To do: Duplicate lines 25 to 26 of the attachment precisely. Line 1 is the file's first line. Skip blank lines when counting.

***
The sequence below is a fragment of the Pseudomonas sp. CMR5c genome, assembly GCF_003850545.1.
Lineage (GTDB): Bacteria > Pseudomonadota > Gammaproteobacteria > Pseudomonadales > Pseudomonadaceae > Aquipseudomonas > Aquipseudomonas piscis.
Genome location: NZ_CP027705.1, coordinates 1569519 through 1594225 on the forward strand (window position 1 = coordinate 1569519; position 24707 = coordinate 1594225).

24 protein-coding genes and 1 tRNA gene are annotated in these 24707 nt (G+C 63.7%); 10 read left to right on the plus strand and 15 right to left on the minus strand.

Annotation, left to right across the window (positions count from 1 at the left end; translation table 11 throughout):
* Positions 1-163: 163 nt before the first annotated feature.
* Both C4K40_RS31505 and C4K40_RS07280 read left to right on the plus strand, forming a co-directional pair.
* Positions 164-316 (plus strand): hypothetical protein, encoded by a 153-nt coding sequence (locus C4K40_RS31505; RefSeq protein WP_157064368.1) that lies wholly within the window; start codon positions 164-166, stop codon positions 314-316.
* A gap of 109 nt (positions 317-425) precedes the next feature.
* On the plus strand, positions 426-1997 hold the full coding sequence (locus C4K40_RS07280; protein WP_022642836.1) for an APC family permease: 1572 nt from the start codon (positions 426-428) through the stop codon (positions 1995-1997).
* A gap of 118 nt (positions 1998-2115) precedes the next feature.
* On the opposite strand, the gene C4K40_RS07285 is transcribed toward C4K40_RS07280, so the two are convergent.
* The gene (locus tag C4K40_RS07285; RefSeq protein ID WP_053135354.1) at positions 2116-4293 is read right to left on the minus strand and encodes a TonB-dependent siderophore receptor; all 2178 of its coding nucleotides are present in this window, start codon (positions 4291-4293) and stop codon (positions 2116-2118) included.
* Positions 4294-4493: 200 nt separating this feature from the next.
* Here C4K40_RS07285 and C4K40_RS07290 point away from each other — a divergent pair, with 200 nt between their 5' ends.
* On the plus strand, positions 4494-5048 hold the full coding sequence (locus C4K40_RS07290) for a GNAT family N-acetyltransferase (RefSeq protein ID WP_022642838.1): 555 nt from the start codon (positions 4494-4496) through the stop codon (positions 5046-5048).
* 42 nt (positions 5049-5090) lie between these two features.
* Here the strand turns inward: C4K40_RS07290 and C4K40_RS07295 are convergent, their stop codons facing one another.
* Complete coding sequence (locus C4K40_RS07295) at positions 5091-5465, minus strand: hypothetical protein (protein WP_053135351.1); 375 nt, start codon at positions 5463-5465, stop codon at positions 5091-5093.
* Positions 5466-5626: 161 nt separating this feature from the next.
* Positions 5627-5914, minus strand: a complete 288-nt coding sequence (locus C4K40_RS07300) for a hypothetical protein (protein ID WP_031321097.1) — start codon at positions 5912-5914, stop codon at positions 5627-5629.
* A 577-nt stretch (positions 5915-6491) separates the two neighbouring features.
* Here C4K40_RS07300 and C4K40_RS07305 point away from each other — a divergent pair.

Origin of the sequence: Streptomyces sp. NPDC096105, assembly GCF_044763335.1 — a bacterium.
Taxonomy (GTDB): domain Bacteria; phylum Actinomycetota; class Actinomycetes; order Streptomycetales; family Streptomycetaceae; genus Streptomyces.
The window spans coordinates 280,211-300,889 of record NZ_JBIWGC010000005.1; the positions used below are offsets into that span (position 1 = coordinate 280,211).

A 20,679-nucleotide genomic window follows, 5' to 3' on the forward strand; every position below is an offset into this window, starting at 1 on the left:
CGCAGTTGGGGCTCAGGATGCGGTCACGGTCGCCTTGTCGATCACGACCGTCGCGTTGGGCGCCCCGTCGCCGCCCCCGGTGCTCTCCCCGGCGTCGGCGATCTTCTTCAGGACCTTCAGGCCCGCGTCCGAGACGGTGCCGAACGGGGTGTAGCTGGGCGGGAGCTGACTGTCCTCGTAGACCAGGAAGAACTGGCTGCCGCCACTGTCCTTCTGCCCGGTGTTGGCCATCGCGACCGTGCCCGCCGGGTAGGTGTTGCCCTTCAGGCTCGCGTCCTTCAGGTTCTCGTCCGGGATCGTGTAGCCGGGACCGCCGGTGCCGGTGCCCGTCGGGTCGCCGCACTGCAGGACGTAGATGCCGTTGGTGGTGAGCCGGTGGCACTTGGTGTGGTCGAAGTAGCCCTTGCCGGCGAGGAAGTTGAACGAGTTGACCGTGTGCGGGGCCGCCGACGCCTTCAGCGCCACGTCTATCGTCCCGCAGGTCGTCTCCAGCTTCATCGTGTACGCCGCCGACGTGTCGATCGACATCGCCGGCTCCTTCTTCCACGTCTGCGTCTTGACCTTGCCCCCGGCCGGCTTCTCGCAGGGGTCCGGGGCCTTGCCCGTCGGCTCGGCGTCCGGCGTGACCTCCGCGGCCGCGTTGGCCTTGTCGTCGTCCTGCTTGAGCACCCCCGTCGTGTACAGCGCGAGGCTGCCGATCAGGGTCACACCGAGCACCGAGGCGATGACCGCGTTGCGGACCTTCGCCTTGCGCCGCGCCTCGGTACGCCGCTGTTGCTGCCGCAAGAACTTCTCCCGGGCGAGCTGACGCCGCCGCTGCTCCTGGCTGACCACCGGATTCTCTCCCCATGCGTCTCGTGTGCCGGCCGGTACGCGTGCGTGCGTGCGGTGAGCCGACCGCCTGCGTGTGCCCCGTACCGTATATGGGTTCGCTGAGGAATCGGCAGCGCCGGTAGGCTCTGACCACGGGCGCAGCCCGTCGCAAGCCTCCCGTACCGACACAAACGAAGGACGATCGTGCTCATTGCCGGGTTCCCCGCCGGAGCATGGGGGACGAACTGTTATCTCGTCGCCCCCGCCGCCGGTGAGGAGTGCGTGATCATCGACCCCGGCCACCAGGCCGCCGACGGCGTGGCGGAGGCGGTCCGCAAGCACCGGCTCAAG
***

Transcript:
Taxonomy (GTDB): domain Bacteria; phylum Actinomycetota; class Actinomycetes; order Streptomycetales; family Streptomycetaceae; genus Streptomyces.
The window spans coordinates 280,211-300,889 of record NZ_JBIWGC010000005.1; the positions used below are offsets into that span (position 1 = coordinate 280,211).